CHARLESTON, W.Va. -- How do corporations evade billions in U.S. taxes? Here's one way:
Some U.S. pharmaceutical firms register their patents in foreign nations where corporate income taxes are tiny, far below the U.S. rate of 35 percent. If a drug company earns $1 billion profit from American sales, it can send $900 million to its foreign office as "fees" for the patents held abroad. Thus the firm's U.S. tax bill is cut by nine-tenths, and it pays a pittance in foreign taxes.
Many other types of offshore tax-ducking are employed by American corporations -- all perfectly legal.
Ugland House, a dumpy five-story building on Grand Cayman Island, is the address of 19,000 subsidiaries of American corporations. It's a sham -- merely a mailbox service allowing the firms to pretend they have foreign branches. Profits funneled through the Cayman Islands elude the 35 percent U.S. corporate tax.
About $100 billion per year in American taxes is dodged by overseas transfers, the Institute for Policy Studies estimates. Other American taxpayers must make up this shortage.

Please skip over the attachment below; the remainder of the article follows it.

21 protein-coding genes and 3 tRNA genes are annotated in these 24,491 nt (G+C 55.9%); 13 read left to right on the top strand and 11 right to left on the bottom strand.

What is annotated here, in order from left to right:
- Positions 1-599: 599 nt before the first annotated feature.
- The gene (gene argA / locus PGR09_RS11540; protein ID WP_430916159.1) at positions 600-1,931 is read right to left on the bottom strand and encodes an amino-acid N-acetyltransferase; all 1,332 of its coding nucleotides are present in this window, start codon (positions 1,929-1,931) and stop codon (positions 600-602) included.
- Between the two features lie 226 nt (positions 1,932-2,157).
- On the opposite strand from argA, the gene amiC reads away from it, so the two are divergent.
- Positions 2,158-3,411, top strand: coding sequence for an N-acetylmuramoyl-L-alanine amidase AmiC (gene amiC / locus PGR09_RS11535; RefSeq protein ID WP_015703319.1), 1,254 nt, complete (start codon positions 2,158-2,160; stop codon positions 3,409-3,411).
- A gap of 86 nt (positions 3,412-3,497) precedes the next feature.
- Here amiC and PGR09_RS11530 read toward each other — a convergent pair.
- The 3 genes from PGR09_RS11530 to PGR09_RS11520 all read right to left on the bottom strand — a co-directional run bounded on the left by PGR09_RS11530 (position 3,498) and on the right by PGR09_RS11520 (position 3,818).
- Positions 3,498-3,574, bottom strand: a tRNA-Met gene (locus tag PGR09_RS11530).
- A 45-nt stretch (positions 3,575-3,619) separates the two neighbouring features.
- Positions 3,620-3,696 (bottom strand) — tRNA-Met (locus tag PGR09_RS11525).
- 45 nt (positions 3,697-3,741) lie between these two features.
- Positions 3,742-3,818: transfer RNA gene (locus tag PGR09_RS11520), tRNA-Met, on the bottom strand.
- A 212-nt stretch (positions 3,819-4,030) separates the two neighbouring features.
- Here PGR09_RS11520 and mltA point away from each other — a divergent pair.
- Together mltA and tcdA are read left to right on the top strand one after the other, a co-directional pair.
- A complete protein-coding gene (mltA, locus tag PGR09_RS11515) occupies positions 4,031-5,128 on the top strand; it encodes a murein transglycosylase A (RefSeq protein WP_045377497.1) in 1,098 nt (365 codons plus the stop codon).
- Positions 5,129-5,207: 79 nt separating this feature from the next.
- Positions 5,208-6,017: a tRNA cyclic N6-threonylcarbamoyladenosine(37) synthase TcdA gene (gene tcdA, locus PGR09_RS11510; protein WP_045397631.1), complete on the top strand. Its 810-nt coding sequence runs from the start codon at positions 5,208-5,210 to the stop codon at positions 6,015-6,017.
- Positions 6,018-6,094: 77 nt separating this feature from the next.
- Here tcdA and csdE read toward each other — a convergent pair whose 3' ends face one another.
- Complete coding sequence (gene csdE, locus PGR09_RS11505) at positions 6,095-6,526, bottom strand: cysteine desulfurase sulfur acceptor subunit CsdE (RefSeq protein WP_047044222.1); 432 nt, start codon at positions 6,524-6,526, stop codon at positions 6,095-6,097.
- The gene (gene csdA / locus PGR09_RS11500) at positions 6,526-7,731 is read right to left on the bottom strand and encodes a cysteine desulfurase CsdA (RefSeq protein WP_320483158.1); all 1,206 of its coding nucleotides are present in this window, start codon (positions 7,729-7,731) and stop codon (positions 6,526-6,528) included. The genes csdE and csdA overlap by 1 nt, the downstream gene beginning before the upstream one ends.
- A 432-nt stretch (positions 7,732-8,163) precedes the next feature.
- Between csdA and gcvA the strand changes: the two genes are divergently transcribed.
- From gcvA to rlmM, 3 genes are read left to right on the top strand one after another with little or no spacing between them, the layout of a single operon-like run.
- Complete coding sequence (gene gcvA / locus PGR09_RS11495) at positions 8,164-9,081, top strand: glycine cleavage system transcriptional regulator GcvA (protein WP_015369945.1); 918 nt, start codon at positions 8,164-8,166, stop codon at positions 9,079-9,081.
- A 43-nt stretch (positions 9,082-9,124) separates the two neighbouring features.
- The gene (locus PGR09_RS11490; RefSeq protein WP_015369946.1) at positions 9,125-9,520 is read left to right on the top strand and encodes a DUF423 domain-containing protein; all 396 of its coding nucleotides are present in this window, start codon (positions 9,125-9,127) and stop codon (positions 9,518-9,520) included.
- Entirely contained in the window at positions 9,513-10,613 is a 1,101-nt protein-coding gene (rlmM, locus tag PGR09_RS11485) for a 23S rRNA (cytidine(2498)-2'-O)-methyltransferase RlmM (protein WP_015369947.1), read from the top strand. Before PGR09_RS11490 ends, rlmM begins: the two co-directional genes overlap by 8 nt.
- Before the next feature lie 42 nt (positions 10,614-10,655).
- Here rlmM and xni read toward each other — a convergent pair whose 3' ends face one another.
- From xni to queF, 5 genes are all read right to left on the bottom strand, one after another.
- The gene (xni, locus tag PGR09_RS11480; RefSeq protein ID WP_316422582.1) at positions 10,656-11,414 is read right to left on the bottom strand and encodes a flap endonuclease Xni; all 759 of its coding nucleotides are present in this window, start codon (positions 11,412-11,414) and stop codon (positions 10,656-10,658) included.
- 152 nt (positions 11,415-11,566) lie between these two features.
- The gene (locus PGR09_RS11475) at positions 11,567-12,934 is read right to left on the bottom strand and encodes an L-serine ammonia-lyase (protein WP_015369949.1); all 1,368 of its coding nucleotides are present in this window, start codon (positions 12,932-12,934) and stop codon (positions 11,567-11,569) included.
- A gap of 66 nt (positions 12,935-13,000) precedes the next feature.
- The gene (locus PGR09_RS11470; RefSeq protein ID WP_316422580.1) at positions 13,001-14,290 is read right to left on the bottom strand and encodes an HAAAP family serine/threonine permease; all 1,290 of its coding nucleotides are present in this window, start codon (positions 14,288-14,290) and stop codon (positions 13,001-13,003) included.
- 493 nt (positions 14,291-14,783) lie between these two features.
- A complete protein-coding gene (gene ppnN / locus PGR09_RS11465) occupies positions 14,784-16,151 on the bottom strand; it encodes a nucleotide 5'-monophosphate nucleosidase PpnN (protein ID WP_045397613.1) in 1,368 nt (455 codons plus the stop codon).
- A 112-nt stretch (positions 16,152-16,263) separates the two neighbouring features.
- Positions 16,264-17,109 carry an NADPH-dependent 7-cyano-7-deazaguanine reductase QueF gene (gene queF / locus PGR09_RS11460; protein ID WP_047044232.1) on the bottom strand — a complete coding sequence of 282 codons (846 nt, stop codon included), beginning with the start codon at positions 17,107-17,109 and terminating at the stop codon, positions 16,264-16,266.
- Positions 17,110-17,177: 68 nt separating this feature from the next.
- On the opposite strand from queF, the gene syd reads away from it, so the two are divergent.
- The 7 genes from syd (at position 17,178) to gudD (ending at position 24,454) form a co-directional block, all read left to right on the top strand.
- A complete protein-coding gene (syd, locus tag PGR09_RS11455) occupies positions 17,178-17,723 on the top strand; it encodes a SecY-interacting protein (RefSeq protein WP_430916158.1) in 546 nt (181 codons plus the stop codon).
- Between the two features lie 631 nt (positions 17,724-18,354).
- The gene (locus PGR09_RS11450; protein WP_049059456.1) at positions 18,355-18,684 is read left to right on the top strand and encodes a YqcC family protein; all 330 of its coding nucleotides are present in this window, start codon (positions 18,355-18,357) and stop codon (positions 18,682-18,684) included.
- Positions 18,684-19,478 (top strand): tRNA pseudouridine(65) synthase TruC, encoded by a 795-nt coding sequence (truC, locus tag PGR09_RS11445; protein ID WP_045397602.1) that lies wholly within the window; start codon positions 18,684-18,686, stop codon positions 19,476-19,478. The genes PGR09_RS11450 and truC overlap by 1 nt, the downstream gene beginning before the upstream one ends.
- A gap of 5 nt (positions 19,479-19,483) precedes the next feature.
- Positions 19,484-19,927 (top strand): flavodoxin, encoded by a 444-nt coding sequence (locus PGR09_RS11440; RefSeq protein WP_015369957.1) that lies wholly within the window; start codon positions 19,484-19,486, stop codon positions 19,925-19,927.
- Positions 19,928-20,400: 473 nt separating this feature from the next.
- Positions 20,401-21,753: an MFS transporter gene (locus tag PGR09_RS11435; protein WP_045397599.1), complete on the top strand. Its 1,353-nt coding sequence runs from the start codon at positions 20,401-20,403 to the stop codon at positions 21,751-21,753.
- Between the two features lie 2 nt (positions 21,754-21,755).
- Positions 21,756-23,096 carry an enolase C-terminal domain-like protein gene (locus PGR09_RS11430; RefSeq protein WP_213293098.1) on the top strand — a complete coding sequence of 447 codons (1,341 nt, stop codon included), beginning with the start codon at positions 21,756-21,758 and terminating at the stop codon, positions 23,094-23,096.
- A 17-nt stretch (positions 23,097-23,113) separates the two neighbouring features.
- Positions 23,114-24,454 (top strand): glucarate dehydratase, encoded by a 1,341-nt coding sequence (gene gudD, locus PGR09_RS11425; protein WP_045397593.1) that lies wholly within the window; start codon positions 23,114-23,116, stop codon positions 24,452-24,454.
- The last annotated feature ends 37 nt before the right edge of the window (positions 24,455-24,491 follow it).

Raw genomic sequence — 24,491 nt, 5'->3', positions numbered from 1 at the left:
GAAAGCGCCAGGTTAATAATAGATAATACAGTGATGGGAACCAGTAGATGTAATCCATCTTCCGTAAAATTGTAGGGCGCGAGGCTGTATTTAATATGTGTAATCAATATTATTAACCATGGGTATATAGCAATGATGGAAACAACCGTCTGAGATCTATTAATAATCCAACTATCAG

"In total, American corporations have stashed more than $1.4 trillion offshore," the institute says. "While some of this loot is derived from U.S. corporations selling goods and services to people abroad, much of it is reaped from accounting tricks."
The U.S. firms can't bring the $1.4 trillion back to America without paying 35 percent corporate income tax. So they hire armies of big-money lobbyists, trying to persuade Congress to give them special tax holidays during which they can return the cash at low rates.
Such a tax holiday was granted in 2004, on grounds that the returning money would create American jobs. However, "58 U.S. corporations that enjoyed 70 percent of the tax breaks from the 2004 tax holiday eliminated nearly 600,000 jobs in the seven years that followed," the institute reported.
Today, a business coalition called WIN America has spent $50 million for more lobbyists seeking another one-time tax-return holiday. What a travesty.
Reformers in Congress have drafted the Stop Tax Haven Abuse Act, which "would blockade money earned in America from leaving here in the first place," the institute reports. " ... And it would outlaw the fake business of pretending that authentic businesses can consist of a brass nameplate and a post office box on a tropical island."
We hope West Virginia's senators and representatives get solidly behind this plan to prevent slick operators from evading their share of American taxes.